Jeff's Book List
The easiest way to find used books: Advanced
Book Exchange . Tell the system what you want and it will
search thousands of book dealers for it every day and e-mail the results
to you. Unfortunately in the last year prices have skyrocketed as
dealers compare prices and all try to raise the stakes.
My Tom Swift Jr. book collection still needs #30, #31, and #33 "Galaxy
Also looking for Bertrand Brinley's "The Big Kerplop" and "Apollo:The
Race to the Moon" by Murray and Cox..
Books that changed my life:
Other Favorite Books:
Atlas Shrugged - Ayn Rand:
Most of what you've been taught about how to think and what to value are
The Adventures of a Reluctant Messiah - Richard Bach: Very inspirational.
Scientist's Club - Bertrand Brinley: My bible as a youngster.
Even formed a science club SOBCA, which has now been resurrected as STAC.
The Six Pillars of Self-Esteem - Nathaniel
Branden: The instruction manual for your brain. This should
be required reading in school and teachers should have to pass a class
based on this before being certified.
Systemantics - John Gall: Everything is connected to everything
else, so it is very useful to undersand how these systems work, and fail.
Very humorous and filled with truths so clear they ring like bells.
Systems are created to serve purposes, but the primary goal immediately
becomes the preservation and growth of the system: i.e. H.U.D., TVA, (insert
your favorite agency acronym)
Zen and the Art of Motorcycle Maintenance - Robert M Pirsig:
My introduction to interleaved story lines, philosophy, and "quality".
Johnathan Livingston Seagull - Richard Bach: Never be afraid
to be an individual. Pursue your dreams regardless of the costs.
1966 Estes Model Rocket Catalog:
was my first hobby. This catalog has been read cover to cover hundreds
1954 Boy Scout Handbook - (my father's) Showed how to really survive
under difficult circumstances. All kinds of interesting skills and
projects they don't teach anymore.
Back to Jeff's Home page
Apollo: The Behind the Scenes Story of America's Race to the Moon:
& Cox: Geeks rule!
The Ayn Rand Lexicon - Harry Binswanger: A great glossary
of philosophical terminology using excerpts of Ayn Rands works to define
The Rocket Boys - Homer
Hickam: Just a great story. My father and uncles had a similar
club in the early sixties. They launched 6' tall steel pipe rockets
over a mile up. One had a mouse passenger but it didn't survive the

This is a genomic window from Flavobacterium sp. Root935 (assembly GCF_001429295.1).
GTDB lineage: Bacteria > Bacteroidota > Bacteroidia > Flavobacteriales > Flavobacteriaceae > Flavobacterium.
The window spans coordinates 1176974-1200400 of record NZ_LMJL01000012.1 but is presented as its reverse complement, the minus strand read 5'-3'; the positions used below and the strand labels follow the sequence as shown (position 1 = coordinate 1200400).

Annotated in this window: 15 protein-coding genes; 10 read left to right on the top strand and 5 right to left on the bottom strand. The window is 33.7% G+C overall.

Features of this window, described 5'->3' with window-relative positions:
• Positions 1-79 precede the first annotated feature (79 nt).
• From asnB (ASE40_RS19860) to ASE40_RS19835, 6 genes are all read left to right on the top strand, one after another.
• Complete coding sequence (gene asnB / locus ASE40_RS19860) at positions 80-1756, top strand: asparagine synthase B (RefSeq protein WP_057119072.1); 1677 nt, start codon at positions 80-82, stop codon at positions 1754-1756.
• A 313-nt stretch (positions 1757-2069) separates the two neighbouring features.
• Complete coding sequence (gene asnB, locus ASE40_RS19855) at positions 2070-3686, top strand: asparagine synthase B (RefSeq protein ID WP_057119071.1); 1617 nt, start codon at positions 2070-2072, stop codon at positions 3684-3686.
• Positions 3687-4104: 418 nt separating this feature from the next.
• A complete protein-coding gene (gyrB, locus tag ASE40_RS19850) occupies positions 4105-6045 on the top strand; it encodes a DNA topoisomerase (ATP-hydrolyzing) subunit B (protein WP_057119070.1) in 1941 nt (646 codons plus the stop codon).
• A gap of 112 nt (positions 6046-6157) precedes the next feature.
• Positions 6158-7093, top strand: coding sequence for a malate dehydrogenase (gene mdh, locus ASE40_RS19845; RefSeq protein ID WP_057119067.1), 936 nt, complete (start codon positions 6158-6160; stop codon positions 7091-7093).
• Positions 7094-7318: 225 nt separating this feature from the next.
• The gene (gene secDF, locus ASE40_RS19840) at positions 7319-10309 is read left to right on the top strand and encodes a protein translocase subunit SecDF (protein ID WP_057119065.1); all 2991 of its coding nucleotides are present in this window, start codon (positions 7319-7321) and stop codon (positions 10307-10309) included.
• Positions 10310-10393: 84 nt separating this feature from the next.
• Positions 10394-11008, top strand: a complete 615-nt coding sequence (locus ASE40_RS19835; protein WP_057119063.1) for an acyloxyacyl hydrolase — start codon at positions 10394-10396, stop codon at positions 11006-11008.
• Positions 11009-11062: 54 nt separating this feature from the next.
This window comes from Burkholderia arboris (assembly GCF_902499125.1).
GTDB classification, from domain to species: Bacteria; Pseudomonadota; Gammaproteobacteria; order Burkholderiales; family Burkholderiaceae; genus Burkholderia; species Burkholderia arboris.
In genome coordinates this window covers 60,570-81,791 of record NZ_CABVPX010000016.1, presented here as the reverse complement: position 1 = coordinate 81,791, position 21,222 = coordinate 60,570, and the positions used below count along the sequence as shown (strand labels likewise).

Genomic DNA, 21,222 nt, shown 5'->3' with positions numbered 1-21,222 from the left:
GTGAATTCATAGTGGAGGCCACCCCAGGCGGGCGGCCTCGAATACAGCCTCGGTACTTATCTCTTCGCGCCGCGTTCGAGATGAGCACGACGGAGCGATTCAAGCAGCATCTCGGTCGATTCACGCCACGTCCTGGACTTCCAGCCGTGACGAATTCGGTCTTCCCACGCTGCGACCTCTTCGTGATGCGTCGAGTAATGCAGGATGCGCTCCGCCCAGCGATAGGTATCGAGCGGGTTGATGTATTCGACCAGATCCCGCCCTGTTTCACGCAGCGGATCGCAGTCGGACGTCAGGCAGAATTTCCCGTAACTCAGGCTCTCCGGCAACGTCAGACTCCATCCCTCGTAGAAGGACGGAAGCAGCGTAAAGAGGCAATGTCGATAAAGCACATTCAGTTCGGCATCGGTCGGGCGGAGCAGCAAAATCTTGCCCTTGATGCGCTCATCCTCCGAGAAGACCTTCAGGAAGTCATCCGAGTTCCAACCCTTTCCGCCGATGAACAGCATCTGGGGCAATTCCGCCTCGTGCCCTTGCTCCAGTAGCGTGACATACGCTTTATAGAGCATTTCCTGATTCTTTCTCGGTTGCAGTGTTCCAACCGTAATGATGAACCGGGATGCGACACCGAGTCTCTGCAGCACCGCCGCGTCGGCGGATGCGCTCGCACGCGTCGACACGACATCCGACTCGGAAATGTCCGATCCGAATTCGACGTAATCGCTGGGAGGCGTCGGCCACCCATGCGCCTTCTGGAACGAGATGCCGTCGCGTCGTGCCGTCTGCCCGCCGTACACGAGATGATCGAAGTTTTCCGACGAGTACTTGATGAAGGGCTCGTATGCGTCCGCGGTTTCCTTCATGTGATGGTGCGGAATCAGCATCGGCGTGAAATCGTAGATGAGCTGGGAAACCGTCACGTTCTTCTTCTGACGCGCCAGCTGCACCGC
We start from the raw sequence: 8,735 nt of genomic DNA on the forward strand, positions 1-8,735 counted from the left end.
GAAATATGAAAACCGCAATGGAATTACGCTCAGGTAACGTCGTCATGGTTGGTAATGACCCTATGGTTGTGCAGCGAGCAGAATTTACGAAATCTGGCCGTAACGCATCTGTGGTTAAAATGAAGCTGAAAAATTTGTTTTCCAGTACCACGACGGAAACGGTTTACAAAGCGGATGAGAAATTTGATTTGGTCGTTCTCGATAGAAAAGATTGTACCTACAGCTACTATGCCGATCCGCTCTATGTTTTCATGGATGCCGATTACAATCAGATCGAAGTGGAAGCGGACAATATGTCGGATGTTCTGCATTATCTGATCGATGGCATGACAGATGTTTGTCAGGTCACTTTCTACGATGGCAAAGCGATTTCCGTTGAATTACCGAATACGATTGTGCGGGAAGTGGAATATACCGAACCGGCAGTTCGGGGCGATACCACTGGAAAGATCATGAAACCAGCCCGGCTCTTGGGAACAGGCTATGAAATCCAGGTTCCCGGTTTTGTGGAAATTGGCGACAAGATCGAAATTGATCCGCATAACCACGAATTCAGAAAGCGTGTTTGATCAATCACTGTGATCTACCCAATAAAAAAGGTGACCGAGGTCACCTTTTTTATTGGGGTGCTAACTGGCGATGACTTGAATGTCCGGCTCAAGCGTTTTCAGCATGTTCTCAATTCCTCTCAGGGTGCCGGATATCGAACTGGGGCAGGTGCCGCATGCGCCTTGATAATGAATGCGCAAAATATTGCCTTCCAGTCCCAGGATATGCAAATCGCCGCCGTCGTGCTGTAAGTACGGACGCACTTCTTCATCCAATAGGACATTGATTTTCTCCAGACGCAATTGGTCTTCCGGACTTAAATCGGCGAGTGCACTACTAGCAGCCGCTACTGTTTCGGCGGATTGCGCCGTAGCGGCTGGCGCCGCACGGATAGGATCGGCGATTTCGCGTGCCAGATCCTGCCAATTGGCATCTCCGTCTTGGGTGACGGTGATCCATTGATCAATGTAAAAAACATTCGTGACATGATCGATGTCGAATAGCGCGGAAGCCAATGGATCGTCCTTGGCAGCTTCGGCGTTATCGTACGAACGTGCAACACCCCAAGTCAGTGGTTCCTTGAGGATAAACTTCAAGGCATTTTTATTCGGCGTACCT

Principles of Dynamic Systems - Jay Forrester: The techniques
for understanding, modeling, and building simple or complex systems.
Great explaination of how toilets work.
Fate is the Hunter (+others)- Ernest K Gann: (esp Hostage
to Fortune, Gentleman of Adventure)
The Hitchhiker's Guide to the Galaxy (5 book trillogy)- Douglas
Adams: Don't Panic! I have my towel.
Without Remorse (+ others)- Tom Clancy: This was the
only story of his with moral dilema. But all have great technical
detail and multi-threaded story lines.
Flight of the Intruder (+ others)- Stephen Coontz: Just great story
telling with the incredible technical detail of someone who'd been there.
Flight of the Old Dog (+ others)- Dale Brown
Fulcrum - Alexander Zuyev: the story of the Russian pilot who defected
with a MiG-29 (I met him) - "Screw the KGB!"
Andromeda Strain: Michael Creighton: Saw the movie first
as a child - pretty scary.
Collosus (trillogy) - D. F. Jones
The Cuckoo's Egg - Clifford Stoll: How an astrophysicist
tracked down an international hacker. Amazing application of scientific
lab equipment toward data filtering challenges.
Thud Ridge - Col. Jack Broughton: One of the best Vietnam
Engineer's Notebook - Forrest Mimms: My inspiration
for many electronics projects.
Surely You're Joking Dr. Feynman - Richard P. Feynman: It's
the unusual people who are interesting.
Nine Princes in Amber - Roger Zalazny: The only Science
Fantasy I've liked. A non-techno precursor to The Matrix. A man wakes
up in a hospital with no idea of who he is. The answer turns out
to be quite interesting.
Tom Swift Jr.
(series) - Victor Appleton (pseudonm): My father gave me three
books from his childhood. The collection of the remaining ones became
an obsession. I still need #30,31,33.
How and Why Wonder Books (Science & Technology series): My mother
is a very good teacher. Starting at about age three we'd get a new
book each month and do most of the experiments. Thanks to her,
I built a great foundation of knowledge in a wide variety of subjects well
before starting public school. Of course my father helped to: one
of my first toys was a simple board with a transformer, buzzer, doorbell
button, and some loose wires for me to learn how to wire up circuits.
(Not all toys were technical, my other favorite childhood toy was my BB